America to slash visa application times
Posted on January 21, 2012
US President Barack Obama’s directive to streamline America’s visa application system should spur Australia into action, says the nation’s peak tourism export group.
On Friday (AEDT) Mr Obama ordered the US State Department to slash processing time for visa applications from China and Brazil by 40 per cent this year.
The Australian Tourism Export Council (ATEC) says the federal government must respond to pleas for similar action here.
Mr Obama said applications for American visas need to be simplified.
“Applications keep going up, they are skyrocketing,” he said.
“That’s what this is all about, telling the world that America is open for business, making it as safe and as simple as possible to visit.”
ATEC boss Felicia Mariani says the presidential directive clearly recognised the significance of the tourism industry to the US economy and was focused on obtaining a greater share of key Australian growth markets in China, Brazil and India.
“He is mandating to his government to get their act together and get these speed humps out of the road,” she told AAP.
“It’s time for Australia to stop talking about how important tourism is to the economy and start taking action in the key areas that will remove the barriers to our performance and success.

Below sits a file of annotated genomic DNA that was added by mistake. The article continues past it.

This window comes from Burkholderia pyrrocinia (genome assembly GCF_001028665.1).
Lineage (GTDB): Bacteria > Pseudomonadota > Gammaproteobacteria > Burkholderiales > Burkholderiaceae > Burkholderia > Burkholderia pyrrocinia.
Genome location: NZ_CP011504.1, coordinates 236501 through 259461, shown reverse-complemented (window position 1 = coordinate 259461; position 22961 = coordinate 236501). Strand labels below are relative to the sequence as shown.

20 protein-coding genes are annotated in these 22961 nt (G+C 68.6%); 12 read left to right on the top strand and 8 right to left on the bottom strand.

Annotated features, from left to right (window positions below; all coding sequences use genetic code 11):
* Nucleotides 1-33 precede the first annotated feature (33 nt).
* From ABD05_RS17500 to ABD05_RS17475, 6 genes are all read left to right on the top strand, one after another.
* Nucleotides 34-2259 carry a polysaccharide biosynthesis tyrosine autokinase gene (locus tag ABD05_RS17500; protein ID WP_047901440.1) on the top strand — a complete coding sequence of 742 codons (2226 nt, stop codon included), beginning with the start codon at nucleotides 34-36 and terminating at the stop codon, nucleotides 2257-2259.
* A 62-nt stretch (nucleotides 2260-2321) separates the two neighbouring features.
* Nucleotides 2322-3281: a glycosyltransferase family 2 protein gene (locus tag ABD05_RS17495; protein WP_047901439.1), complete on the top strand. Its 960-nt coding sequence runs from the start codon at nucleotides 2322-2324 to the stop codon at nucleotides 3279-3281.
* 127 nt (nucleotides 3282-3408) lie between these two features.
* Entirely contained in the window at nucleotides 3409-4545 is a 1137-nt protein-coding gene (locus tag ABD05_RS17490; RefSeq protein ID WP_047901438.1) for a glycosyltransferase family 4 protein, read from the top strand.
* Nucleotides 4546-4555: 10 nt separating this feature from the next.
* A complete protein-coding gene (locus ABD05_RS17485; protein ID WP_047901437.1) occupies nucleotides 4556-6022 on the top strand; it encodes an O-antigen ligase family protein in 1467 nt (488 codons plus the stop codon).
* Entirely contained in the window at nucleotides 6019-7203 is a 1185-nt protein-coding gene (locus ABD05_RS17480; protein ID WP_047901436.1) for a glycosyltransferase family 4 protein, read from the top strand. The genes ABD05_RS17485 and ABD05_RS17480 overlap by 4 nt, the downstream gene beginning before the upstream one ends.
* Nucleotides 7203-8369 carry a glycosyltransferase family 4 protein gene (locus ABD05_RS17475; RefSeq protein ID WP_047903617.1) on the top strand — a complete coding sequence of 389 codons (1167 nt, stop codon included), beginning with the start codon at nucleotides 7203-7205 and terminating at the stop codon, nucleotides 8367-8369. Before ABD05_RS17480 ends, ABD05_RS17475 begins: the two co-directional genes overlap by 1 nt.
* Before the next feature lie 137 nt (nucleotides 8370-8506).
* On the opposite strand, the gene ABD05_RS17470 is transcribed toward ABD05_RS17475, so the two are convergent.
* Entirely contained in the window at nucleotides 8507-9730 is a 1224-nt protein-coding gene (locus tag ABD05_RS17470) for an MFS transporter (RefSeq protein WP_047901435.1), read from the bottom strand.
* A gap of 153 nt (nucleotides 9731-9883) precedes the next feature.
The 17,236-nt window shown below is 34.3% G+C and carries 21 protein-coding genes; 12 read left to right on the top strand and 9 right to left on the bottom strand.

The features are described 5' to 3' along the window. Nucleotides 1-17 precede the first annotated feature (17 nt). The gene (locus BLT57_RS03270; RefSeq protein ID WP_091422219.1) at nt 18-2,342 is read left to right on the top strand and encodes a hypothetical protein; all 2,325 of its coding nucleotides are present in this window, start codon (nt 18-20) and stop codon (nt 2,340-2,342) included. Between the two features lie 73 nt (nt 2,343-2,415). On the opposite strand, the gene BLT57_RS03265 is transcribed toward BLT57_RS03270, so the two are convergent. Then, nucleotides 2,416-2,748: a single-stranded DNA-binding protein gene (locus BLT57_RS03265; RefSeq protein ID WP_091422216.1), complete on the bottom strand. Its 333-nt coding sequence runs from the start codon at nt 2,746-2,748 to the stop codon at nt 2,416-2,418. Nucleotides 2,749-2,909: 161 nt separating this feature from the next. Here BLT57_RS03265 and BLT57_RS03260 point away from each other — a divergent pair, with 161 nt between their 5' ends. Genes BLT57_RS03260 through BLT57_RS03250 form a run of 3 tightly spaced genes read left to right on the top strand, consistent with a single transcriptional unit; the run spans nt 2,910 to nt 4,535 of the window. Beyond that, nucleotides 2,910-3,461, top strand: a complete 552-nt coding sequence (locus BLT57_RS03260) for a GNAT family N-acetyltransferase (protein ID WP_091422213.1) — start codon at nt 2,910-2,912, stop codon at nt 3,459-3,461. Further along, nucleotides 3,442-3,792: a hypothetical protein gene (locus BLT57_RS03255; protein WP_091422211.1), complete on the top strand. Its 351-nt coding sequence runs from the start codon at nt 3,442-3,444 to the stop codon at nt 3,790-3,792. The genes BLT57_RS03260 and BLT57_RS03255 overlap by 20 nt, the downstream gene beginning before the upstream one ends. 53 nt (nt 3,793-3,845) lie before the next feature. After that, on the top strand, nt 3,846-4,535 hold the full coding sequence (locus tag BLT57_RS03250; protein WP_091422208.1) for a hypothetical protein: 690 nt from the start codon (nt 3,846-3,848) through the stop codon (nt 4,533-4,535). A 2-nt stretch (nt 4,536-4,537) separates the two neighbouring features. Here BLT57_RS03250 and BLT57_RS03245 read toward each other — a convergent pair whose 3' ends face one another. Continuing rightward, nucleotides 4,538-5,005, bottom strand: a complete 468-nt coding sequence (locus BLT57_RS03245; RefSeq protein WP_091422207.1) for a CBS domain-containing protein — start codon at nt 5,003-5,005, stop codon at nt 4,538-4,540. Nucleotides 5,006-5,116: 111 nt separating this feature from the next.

“Australian tourism needs the same passion, fire and drive at the highest level of our government.
“We can’t afford to wait until we have to play catch up, as the US is doing now with this announcement.”
Ms Mariani said 11 years ago Australia and New Zealand were the first western countries to gain Approved Destination Scheme status from China.
However, she said that competitive edge has been eroded and the Obama administration is now displaying a whole-of-government commitment to driving change.
“We need the Australian government holistically committed to pulling the lever that will drive change for the tourism industry,” she said.
“Frankly while Tourism Minister Martin Ferguson is a very strong advocate for change, the problem is that he does not control the levers to pull in order to facilitate those changes.
“It requires other members of cabinet to agree that we have to make these changes, and that’s what Australia is missing.”
20 Jan 2012